Two women at odds with each other find themselves as impromptu detectives investigating the mystery behind the deaths of their grandfathers. That is the premise of Presley Paras’ feature film debut, Bad Detectives – also known as The Year of the Detective – a flashy piece that attempts to bring a new perspective into an old genre. A local art-gallery, a shadowy crime-lord, a crooked politician, a mysterious Guanyin statue, and several bottles of Jack Daniels also thrown into the mix.
After the dubiously accidental deaths of their grandfathers, Ping Liu (Dralla Aierken) and Nic O’Connell (Frey Tingley) are reunited as they are named inheritors of their grandfathers’ joint detective business. Ping and Nic used to be close friends, but something in their past drove them apart. Now, they must put their differences aside in an attempt to find out what really happened to their grandfathers. The two women are aided by Tony Chow (Steven Chan), the assistant to the local assemblyman whom he believes to be corrupt. They suspect the assemblyman is involved in black market art dealing, but proving it is going to be a challenge. In the end nothing turns out to be as it appears, and the investigations lead into a world of corruption, back stabbings, and general confusion for the characters and audience alike.
Two words describe Bad Detectives best: unrealized potential. On paper, the film possesses an immensely intriguing premise that is both fresh and has the potential to advance the genre forward. Certainly, director Presley Paras and his production staff show an impeccable grasp on the stylistic elements of the neo-noir/hard-boiled detective genre, utilizing their experience working on music videos to provide an almost other-worldly atmosphere that capitalizes on the themes of the genre. The moody shadows, the neon-dominated lighting, the rugged offices, the menacing close-ups – everything reminiscent of a lost golden age that this film is trying to revitalize. Unfortunately, that might be the only thing the movie gets right.
Despite the interesting premise, Bad Detectives fails in everything that matters. The plot is an elusive mess that moves too slow for most of the film’s 70-minute runtime, and then too fast towards the end. The resolution was utterly unsatisfying, partly due to pacing, and partly due to the non-existent build-up. For a detective story, there’s very little “detecting” going on in this film. For the most part, clues simply fall into the laps of the two protagonists while they do little except sit in their grandfathers’ office and vaguely reminisce about the past. The messy plot may be a reference to the work of Raymond Chandler, who famously eschewed story cohesion in favor of mood and character, but in Bad Detectives the counterbalance is just not there.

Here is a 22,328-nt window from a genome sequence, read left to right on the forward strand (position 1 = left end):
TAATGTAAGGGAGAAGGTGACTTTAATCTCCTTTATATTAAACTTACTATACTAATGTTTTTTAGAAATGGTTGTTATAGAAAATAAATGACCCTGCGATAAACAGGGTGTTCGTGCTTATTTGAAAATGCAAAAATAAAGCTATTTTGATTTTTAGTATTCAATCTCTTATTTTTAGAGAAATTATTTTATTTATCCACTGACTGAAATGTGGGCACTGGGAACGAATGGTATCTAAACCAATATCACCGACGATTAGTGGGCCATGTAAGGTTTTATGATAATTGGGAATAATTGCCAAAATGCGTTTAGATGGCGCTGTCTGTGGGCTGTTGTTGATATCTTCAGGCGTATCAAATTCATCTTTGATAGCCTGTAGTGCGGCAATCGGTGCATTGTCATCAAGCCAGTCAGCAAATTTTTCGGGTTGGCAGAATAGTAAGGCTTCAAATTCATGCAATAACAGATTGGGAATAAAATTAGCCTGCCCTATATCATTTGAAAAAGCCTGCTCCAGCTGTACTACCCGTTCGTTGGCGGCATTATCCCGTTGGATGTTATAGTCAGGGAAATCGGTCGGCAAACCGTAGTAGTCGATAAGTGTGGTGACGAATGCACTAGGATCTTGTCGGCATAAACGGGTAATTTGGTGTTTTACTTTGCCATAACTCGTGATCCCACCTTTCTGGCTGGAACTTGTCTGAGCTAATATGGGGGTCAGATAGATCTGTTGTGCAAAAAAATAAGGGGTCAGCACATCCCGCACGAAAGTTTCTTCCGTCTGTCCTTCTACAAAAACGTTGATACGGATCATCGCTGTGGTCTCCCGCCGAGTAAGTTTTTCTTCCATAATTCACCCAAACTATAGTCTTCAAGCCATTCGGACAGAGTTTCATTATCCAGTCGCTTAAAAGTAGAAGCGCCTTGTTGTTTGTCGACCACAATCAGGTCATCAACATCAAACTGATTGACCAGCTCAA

The performances are equally disappointing, and at times, illogical. While I wouldn’t go as far as to say the protagonists lack charisma and chemistry on screen, there’s an inconsistency in their acting which strongly and negatively impacts their characterization in the story. Neither the script nor the acting offers a good enough reason why the two characters should be working together. Moreover, the dialogue is awkward, stifled, and occasionally hard to hear as the mostly unfitting soundtrack plays over it. Sadly, the rest of the cast is utterly forgettable, and the one possibly villainous character in the film could not have been more miscast. Even so, the actors can only do so much with what their given, and in the case of Bad Detectives they certainly didn’t have much to go on.
Bad Detectives feels largely like a film written on a dare from a half-baked prompt. It could have been a lot more than what we got, but unfortunately it was not. The film ends with a hint indicating that this might be the start of a series, though if that is to happen, something must drastically change for the next one to have any chance of success.
John Atom is two things: a molecular physicist by day and a devout cinephile by night. His love for Asian cinema started way back in high school when one rainy night he decided to pick up a rather peculiar-looking DVD of a movie called Oldboy... and he was hooked! Since then, he’s watched just about every Asian film he could get his hands on, and plans to continue doing so. More recently he’s developed a new interest in science fiction, particularly in the interdependence of science and SF, and how one may influence the other.